16 September 2020

Alyson Kirkland is mum to identical twins George and Archie. The five-year-olds from Lanarkshire are believed to be one of a handful of twins in Scotland to have had laser surgery for the condition when they were still in the womb.

TTTS is a rare, life-threatening condition affecting around 15% of identical twins who share a placenta. We fund research into the condition, and other areas affecting multiple births, at our Centre for Research and Clinical Excellence at St George’s Hospital in London.

Christopher and Alyson Kirkland with their identical twins George and Archie

Alyson said: “After getting over the shock of being told we were expecting twins we started to get excited and looked forward to meeting them.

“I was due to go to the 18-week scan on my own as my husband Christopher was working. But at the last minute he decided to come and surprised me at our local hospital in Motherwell.

“Thank goodness he did because that is when the sonographer noticed something was wrong and TTTS was suspected.”

In TTTS, part of the blood flow is diverted from one ‘donor’ twin to the ‘recipient’ twin. A lack of blood supply can affect the donor twin’s growth, so they are smaller than average with the larger ‘recipient’ twin suffering heart strain as it works harder to cope with the extra blood supply. The recipient twin then develops excess fluid to compensate for the excess blood.

Laser therapy can help, sealing off blood vessels and then draining excess fluid.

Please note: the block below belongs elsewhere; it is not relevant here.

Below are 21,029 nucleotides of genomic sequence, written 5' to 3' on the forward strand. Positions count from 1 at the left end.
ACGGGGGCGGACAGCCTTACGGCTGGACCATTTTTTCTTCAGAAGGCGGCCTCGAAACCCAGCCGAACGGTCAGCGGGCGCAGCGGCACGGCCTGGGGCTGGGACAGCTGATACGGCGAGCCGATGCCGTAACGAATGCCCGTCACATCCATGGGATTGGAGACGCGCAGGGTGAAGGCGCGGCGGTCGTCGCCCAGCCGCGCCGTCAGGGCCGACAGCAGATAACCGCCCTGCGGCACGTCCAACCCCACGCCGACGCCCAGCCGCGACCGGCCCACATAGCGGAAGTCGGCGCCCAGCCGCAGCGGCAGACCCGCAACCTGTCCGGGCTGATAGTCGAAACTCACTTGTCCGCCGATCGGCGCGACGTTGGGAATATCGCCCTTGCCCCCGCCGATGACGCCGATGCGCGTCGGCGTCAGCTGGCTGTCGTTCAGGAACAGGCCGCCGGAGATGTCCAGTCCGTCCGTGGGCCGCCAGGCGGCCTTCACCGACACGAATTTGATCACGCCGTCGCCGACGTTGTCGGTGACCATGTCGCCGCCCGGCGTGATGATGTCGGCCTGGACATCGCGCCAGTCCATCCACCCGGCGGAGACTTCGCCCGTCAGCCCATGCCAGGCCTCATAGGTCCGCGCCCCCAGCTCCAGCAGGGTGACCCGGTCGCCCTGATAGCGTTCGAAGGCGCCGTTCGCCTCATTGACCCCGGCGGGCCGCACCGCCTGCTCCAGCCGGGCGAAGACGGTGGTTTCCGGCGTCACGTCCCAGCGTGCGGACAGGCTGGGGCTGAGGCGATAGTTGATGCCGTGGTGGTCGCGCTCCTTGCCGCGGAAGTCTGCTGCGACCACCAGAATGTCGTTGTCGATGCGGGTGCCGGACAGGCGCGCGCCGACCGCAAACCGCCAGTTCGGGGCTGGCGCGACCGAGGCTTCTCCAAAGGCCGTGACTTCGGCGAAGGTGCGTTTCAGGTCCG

The couple were told things were serious and rushed to the fetal medicine unit at Glasgow Hospital where Dr Janice Gibson performed life-saving laser surgery, fusing blood vessels allowing the placenta to work as it should.

“When we arrived, what Dr Gibson explained to us was horrifying.

Without doing anything we could lose both babies. Even with the surgery there were risks. I’d read a bit about TTTS, but you just don’t think it will happen to you.

“Fortunately, it all worked perfectly. Just a couple of hours afterwards a scan showed both boys bladders were filling and emptying as they should.

“We went home and had a scan every single week afterwards, which was very reassuring.”

The boys both weighed almost 5lbs when they were born and spent a short time in hospital afterwards – George needed help with breathing.

Now they are full of life and Alyson says she feels very lucky. 

“Raising money for research in TTTS and other research projects is vital. We are so grateful for the care we received in the NHS, and Twins Trust has also been a great source of support,” said Alyson, who has fundraised for us.

We have a support network in Scotland.